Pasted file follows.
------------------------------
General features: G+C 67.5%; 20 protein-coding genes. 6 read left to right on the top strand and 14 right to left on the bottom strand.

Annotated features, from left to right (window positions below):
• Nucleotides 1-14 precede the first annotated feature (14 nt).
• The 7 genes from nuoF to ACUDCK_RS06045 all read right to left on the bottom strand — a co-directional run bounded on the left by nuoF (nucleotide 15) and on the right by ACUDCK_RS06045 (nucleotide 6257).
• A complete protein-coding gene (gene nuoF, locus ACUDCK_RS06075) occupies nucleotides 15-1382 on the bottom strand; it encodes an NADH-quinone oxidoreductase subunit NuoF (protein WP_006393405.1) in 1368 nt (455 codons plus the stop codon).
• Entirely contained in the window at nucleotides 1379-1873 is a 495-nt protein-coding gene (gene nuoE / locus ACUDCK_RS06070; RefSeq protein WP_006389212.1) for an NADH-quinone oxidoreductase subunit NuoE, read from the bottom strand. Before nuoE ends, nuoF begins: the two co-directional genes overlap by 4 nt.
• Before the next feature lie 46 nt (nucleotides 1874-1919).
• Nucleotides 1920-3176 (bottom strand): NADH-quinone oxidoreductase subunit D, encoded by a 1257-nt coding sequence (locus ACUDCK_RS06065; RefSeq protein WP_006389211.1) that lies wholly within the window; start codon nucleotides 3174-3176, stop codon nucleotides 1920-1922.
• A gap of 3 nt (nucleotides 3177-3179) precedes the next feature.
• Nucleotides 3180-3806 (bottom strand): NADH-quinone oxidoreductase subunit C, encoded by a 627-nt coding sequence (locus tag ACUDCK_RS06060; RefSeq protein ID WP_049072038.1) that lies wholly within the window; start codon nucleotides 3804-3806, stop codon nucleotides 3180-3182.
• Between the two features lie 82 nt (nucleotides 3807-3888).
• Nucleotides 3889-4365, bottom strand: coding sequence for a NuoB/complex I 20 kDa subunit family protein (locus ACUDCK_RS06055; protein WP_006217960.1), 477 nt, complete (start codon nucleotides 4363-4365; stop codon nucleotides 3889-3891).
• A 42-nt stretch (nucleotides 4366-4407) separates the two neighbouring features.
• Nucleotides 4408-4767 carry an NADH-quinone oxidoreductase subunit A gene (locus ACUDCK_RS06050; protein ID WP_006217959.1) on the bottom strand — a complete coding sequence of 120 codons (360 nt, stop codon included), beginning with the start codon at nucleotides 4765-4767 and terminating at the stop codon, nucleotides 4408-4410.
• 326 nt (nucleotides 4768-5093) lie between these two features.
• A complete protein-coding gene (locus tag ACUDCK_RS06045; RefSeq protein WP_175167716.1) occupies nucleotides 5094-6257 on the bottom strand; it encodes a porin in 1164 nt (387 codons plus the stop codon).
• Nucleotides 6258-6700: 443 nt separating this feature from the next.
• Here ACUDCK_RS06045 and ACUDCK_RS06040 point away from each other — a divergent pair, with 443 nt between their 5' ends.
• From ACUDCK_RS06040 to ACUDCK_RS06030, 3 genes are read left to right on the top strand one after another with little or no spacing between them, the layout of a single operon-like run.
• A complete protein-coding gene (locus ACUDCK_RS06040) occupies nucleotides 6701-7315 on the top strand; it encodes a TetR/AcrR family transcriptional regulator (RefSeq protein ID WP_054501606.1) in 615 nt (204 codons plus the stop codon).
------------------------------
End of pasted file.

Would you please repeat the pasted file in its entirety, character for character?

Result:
General features: G+C 67.5%; 20 protein-coding genes. 6 read left to right on the top strand and 14 right to left on the bottom strand.

Annotated features, from left to right (window positions below):
• Nucleotides 1-14 precede the first annotated feature (14 nt).
• The 7 genes from nuoF to ACUDCK_RS06045 all read right to left on the bottom strand — a co-directional run bounded on the left by nuoF (nucleotide 15) and on the right by ACUDCK_RS06045 (nucleotide 6257).
• A complete protein-coding gene (gene nuoF, locus ACUDCK_RS06075) occupies nucleotides 15-1382 on the bottom strand; it encodes an NADH-quinone oxidoreductase subunit NuoF (protein WP_006393405.1) in 1368 nt (455 codons plus the stop codon).
• Entirely contained in the window at nucleotides 1379-1873 is a 495-nt protein-coding gene (gene nuoE / locus ACUDCK_RS06070; RefSeq protein WP_006389212.1) for an NADH-quinone oxidoreductase subunit NuoE, read from the bottom strand. Before nuoE ends, nuoF begins: the two co-directional genes overlap by 4 nt.
• Before the next feature lie 46 nt (nucleotides 1874-1919).
• Nucleotides 1920-3176 (bottom strand): NADH-quinone oxidoreductase subunit D, encoded by a 1257-nt coding sequence (locus ACUDCK_RS06065; RefSeq protein WP_006389211.1) that lies wholly within the window; start codon nucleotides 3174-3176, stop codon nucleotides 1920-1922.
• A gap of 3 nt (nucleotides 3177-3179) precedes the next feature.
• Nucleotides 3180-3806 (bottom strand): NADH-quinone oxidoreductase subunit C, encoded by a 627-nt coding sequence (locus tag ACUDCK_RS06060; RefSeq protein ID WP_049072038.1) that lies wholly within the window; start codon nucleotides 3804-3806, stop codon nucleotides 3180-3182.
• Between the two features lie 82 nt (nucleotides 3807-3888).
• Nucleotides 3889-4365, bottom strand: coding sequence for a NuoB/complex I 20 kDa subunit family protein (locus ACUDCK_RS06055; protein WP_006217960.1), 477 nt, complete (start codon nucleotides 4363-4365; stop codon nucleotides 3889-3891).
• A 42-nt stretch (nucleotides 4366-4407) separates the two neighbouring features.
• Nucleotides 4408-4767 carry an NADH-quinone oxidoreductase subunit A gene (locus ACUDCK_RS06050; protein ID WP_006217959.1) on the bottom strand — a complete coding sequence of 120 codons (360 nt, stop codon included), beginning with the start codon at nucleotides 4765-4767 and terminating at the stop codon, nucleotides 4408-4410.
• 326 nt (nucleotides 4768-5093) lie between these two features.
• A complete protein-coding gene (locus tag ACUDCK_RS06045; RefSeq protein WP_175167716.1) occupies nucleotides 5094-6257 on the bottom strand; it encodes a porin in 1164 nt (387 codons plus the stop codon).
• Nucleotides 6258-6700: 443 nt separating this feature from the next.
• Here ACUDCK_RS06045 and ACUDCK_RS06040 point away from each other — a divergent pair, with 443 nt between their 5' ends.
• From ACUDCK_RS06040 to ACUDCK_RS06030, 3 genes are read left to right on the top strand one after another with little or no spacing between them, the layout of a single operon-like run.
• A complete protein-coding gene (locus ACUDCK_RS06040) occupies nucleotides 6701-7315 on the top strand; it encodes a TetR/AcrR family transcriptional regulator (RefSeq protein ID WP_054501606.1) in 615 nt (204 codons plus the stop codon).